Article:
Tuesday, March 26, 2013

My not so pretty, very ugly bathroom.

When Scott and I bought the house we live in back in 2008 we knew there would be some updates that would need to be done. We talked about how, well really I talked and Scott listened, we could combine the two bathrooms in our house to make one master bath and add a new bathroom from the hall closet... Yada, yada, blah, blah, blah, reality sunk in a few years later that we would probably never afford to do such a major renovation like that, let alone would we want to put that much money in a home college students would probably eventually destroy.

Back when we first moved, I settled for this... Red walls. It was eh. Boring and just really an eye sore.

When I got pregnant with Charlie in 2011 I on a spur of the moment thought, is there any other way to?,
decided to paint the tile and it looked like this... Not too bad, could be worse but made it look slightly better.
Oh yeah so sometime between those two paint jobs I also tore a hole in the wall because I thought I had enough ambition to knock the tile out. I stopped shortly after remembering there is electricity and it was solid concrete walls. Yikes!

This brings us to 2013! I, being the pinterest addict I am, was browsing and saw a bead boarded bathroom and thought, why couldn't I do that in my bathroom? I have no shower, so there is not moisture in the air for possible mold to grow on the tile behind the bead board. Why not?? So I began planning and budgeting, saved my pennies in my piggy bank and hopped to getting to work.

I used Traffic Master Allure peel and stick in stock Cherry wood planks. They were so easy to use and look great they were also AWESOME for the price. $40 for a new floor.
Things I learned:
1.) Don't use sewing scissors  to cut the planks. Get the right tools. They did work but the right tools worked even better!
2.) I was able to finish the floors in two nap times and an hour on a Saturday, but if you have uninterrupted  time it is best to knock it all out, the adhesive starts to stick to things and gets less sticky. Also check Costco for light fixtures, the one I got was just what I was looking for, for $12.95!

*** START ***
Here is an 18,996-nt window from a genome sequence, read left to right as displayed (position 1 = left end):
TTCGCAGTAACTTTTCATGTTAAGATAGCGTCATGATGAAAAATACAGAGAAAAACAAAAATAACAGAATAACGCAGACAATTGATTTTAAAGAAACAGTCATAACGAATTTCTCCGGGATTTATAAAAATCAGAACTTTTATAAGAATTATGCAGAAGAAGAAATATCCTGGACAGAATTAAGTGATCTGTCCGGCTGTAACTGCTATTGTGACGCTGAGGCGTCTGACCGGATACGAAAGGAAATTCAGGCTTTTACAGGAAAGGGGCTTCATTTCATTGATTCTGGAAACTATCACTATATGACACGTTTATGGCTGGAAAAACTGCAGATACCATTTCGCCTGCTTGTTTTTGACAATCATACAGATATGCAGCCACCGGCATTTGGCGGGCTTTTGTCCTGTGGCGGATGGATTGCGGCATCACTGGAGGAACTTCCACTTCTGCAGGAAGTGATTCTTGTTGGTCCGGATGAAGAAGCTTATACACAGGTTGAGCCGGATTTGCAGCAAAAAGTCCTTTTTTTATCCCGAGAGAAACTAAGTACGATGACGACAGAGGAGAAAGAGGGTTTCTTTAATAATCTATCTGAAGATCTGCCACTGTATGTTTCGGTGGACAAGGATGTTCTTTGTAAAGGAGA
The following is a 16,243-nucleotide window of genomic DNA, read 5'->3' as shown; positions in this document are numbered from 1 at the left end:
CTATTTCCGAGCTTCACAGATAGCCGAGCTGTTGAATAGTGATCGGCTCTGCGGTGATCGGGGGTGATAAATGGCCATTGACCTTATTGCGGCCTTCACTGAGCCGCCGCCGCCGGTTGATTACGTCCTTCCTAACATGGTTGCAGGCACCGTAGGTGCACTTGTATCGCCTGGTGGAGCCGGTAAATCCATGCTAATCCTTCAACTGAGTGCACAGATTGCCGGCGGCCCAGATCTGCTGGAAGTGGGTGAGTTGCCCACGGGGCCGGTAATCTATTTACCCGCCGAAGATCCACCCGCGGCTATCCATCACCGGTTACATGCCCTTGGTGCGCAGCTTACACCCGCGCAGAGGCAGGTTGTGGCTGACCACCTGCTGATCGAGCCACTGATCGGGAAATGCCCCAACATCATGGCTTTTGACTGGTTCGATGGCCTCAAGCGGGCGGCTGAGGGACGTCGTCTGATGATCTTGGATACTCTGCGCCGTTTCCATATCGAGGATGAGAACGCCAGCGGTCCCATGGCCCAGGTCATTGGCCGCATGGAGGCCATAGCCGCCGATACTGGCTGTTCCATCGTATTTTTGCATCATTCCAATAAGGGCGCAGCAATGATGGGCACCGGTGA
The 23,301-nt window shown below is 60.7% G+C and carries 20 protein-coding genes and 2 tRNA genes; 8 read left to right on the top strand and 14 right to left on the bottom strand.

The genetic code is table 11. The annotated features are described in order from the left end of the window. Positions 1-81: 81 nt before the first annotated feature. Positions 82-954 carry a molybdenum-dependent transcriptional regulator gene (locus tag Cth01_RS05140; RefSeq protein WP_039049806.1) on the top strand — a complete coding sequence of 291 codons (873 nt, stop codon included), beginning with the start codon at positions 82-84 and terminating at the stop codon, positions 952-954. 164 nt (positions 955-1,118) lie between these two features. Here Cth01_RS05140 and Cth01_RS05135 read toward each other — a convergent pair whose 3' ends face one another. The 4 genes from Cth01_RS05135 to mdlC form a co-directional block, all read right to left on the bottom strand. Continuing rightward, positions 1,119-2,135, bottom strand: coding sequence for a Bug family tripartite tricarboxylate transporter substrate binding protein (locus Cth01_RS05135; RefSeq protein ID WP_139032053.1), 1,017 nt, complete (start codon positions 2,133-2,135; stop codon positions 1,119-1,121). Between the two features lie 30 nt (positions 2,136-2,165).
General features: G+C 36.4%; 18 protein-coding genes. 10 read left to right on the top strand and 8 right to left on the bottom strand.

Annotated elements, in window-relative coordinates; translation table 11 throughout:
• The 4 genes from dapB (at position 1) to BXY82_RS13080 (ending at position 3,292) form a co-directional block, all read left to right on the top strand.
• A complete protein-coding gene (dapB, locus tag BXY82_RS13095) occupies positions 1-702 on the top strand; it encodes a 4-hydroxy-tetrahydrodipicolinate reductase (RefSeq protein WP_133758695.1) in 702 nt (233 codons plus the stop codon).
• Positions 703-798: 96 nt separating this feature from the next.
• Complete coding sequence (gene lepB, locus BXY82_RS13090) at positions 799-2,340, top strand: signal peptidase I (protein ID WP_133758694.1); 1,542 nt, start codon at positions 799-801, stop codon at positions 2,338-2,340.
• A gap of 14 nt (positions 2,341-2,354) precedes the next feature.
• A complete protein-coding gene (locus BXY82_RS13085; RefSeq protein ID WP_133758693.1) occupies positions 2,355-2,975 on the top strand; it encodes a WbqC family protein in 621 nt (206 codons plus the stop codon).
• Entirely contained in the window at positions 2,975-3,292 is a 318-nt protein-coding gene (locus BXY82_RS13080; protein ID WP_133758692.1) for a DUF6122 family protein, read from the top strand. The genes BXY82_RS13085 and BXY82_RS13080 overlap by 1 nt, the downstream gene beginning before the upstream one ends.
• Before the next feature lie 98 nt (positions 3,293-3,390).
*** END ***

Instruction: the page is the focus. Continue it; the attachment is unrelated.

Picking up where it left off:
3.) Really think about the best use of your planks, think about the sides that you cut in proportion to what end will be seen from the eye.
4.) Don't attach the vanity to the wall until you are ALL the way done with it.
5.) You have to put a new wax seal on the toilet every time you lift it up, so think first before moving it.
6.) Light fixtures are easy, all you need to do is turn the light off, learned that trick from my Dad who knows his electrical rules. Just put a piece of tape over the light switch so no one turns it on and zaps you, and then you fall and get hurt.

Phase two: SINK.
HA. This was supposed to be easy. This was the last problem on my list but quickly became a pain in my rear. I lifted the sink to remove it from the wall and I broke the pipe to the drain pipe. In my defense these pipes were about 60 something years old. Out with the old end with the new pipes I say!
Things I learned:
1.) Gently take things off or away from the perspective place, they can get temperamental.
2.) I am not a plumber. Ladies we are NOT plumbers. Just face it and be OK with it.